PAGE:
Some periodicals described as center and right have quoted us and some have even published our articles in full. Though of course they don’t share our strategies, they do agree with some of our critiques. Our writings are free to be reproduced entirely or in part without charge. We’d be happy to see everyone publishing us, even if they’re on the right. The use of the bourgeois press by revolutionaries has always been part of the left’s political arsenal. The history of the Cuban Revolution itself bears this out.
We cooperate with a broad national network known as the Critical Observatory Cuban Social Forum. We can say the same of the “Cofradia de la Negritud” (the Negritude Brotherhood). We have openly criticized the repression and imprisonment of Cubans whose political ideas we don’t completely share, but whose rights to freedom of thought, expression and association we do in fact defend, as we do for all other Cubans.
We oppose violent actions from any angle. We have signed international documents in support of just and popular causes around the entire world. We have condemned repressive actions against revolutionary Latin American sisters and brothers, and we have dedicated special attention to the solidarity with the Cuban Five imprisoned in the US for fighting terrorism. An aspect highlighted in our theoretical and practical action has been our opposition to actions by our imperialistic enemy directed against the Cuban Revolution and against the international revolutionary movement.
We are very concerned about and attentively observe the events in the Americas, in the South, the Middle East and in Europe. We reject all types of foreign intervention directed at internal problems of any country, especially the US and NATO playing the self-proclaimed role of international gendarme. In no way do we overlook the cost of imperialistic aggression and the blockade, or the restrictions imposed on any socialist model; moreover, we emphasize the need to counter things that can be used to justify such plans directed against our country.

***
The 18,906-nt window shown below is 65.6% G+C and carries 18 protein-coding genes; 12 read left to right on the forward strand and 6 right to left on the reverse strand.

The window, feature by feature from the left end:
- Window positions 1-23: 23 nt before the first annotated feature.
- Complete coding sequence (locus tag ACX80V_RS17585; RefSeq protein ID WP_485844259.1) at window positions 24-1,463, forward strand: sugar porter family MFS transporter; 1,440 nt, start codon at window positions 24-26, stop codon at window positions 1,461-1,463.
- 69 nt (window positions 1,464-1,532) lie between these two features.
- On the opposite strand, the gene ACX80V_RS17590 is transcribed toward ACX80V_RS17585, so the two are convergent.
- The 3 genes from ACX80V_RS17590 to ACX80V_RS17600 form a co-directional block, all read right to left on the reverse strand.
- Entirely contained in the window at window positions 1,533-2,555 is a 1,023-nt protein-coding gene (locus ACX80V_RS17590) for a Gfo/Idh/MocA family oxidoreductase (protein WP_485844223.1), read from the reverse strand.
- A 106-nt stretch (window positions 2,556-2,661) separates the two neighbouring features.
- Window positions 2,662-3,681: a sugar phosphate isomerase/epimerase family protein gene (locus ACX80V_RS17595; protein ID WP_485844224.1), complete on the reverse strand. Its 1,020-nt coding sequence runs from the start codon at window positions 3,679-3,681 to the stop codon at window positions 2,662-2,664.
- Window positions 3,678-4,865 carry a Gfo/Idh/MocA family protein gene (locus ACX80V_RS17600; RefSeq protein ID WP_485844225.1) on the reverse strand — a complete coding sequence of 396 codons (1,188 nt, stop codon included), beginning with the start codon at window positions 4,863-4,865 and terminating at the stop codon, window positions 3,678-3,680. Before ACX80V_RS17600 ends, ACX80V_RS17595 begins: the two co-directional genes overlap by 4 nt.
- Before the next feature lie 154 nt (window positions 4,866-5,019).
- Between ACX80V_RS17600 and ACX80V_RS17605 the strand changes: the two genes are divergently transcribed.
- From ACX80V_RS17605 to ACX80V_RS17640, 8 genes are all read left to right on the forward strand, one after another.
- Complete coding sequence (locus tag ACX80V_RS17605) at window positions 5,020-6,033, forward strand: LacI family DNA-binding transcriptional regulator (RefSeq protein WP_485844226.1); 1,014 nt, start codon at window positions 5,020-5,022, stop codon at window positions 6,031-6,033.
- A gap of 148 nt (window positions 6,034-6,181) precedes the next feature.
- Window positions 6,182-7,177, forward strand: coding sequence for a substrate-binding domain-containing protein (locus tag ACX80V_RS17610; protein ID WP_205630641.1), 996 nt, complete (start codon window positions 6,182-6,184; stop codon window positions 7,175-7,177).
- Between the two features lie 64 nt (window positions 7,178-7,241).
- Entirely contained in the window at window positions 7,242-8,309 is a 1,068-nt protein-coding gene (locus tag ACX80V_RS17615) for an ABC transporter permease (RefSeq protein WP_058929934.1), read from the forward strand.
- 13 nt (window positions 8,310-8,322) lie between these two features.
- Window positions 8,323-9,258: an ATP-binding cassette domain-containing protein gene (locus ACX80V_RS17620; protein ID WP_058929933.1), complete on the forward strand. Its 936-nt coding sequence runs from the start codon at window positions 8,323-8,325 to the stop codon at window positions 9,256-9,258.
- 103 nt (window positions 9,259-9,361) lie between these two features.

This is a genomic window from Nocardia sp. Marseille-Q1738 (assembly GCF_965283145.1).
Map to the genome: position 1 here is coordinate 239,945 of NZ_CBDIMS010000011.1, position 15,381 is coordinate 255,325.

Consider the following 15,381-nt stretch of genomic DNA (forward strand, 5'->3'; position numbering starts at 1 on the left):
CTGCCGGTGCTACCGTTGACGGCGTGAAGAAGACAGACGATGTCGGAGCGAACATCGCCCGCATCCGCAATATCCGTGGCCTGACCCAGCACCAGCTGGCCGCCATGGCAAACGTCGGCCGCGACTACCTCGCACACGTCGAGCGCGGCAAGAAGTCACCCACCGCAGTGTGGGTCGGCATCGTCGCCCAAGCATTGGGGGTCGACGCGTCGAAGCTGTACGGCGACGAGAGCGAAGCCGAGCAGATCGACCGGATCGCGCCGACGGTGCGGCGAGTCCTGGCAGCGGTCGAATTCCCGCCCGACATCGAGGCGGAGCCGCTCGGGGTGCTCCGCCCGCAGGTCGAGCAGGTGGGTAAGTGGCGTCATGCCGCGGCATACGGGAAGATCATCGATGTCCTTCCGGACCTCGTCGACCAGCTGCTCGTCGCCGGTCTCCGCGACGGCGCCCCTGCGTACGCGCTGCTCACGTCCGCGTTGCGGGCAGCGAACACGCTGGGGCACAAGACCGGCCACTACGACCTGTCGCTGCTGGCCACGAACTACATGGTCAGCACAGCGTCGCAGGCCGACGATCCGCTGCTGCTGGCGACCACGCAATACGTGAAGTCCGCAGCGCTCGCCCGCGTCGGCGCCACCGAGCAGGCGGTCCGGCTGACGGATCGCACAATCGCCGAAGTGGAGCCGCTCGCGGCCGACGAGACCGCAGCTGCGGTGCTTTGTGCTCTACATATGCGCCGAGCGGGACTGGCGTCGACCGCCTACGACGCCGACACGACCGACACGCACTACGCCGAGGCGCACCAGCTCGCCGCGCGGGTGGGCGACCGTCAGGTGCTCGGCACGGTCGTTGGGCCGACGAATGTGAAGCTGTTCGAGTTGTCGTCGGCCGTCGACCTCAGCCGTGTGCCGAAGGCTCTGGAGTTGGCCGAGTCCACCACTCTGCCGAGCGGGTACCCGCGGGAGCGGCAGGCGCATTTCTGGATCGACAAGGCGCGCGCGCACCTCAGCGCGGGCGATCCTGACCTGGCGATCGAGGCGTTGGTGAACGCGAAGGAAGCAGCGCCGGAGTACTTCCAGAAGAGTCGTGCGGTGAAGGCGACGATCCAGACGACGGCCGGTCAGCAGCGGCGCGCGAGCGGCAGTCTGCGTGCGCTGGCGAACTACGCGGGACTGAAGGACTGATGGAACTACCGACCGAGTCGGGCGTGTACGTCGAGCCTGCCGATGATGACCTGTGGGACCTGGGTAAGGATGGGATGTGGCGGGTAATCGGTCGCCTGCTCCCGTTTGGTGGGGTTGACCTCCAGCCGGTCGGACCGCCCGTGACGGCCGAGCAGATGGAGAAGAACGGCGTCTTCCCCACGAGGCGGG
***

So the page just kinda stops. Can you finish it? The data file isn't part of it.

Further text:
As for the list of people, groups or institutions with whom we’ve worked in solidarity, that would be too long.
HT: How do you see the revolution of the future? In your opinion, how have the Cuban managed all these years, and how can we continue confronting a country as powerful as the United States?
PC: Social revolution, in the Marxist sense, is not an act but a succession of economic, political and social movements. A political revolution that brings about only a change in government may or may not lead to a social revolution; this depends on whether decisive changes in the production relations occur.
The new world social revolution underway, which has “freely associated workers” as its main actors, has been evolving since the 19th century and has been marked by thinkers who systematized the ideas of the socialization of the means of production and the democratization of political life. I’m not referring solely to Marx but to numbers of ideologists from diverse perspectives — albeit all anti-capitalists — who have contributed to the modern revolutionary heritage.
I would identify this new revolution’s beginning with the Paris Commune of 1871, because since that moment the world revolutionary process has been developing — though perhaps some people don’t perceive it this way — based on the search for decisive participation of workers in the production processes and in the reproduction of their material and spiritual life.
This is demonstrated within economic transformations produced within capitalist countries evolving towards forms of production with greater participation of workers in ownership, decision making and in the profits of companies; it’s seen in communities where workers and the people make decisions about participative budgets; it is experienced in processes of the democratization of bourgeois society, where protest movements in the general interests of the workers and people achieve control or representation in government; and these changes are reflected in political revolutions in countries dominated by bureaucratized tyrannies or corrupt governments but where mass popular movements impose processes of democratization on political life.
One aspect of tremendous importance in the contemporary revolution is the socialization of information and knowledge. This is taking place thanks to modern computer and communications technology, which is increasingly extending everywhere. That’s why we consider the Internet a revolutionary medium of the greatest importance, despite its limitations.
This whole group of arenas as well as other forms of social, economic and political movement (which would take a long time to describe) are what is spread to the new society that in each country, with their particularities, gradually develops in a winding and spiraling manner against the grain of the forces that seek to maintain the status quo, including the concentration and centralization of economic and political power.
The process is realized in the heart of capitalist society, primarily in peaceful ways. When there has been violence, not only armed conflict, it’s because the reactionary forces have been the first to turn to it. All those who promote changes in the direction of the democratization and socialization of economic, social and political life are, in my opinion, the subjects of the modern revolutionary change. All those who oppose it make up the forces of counterrevolution on a universal scale.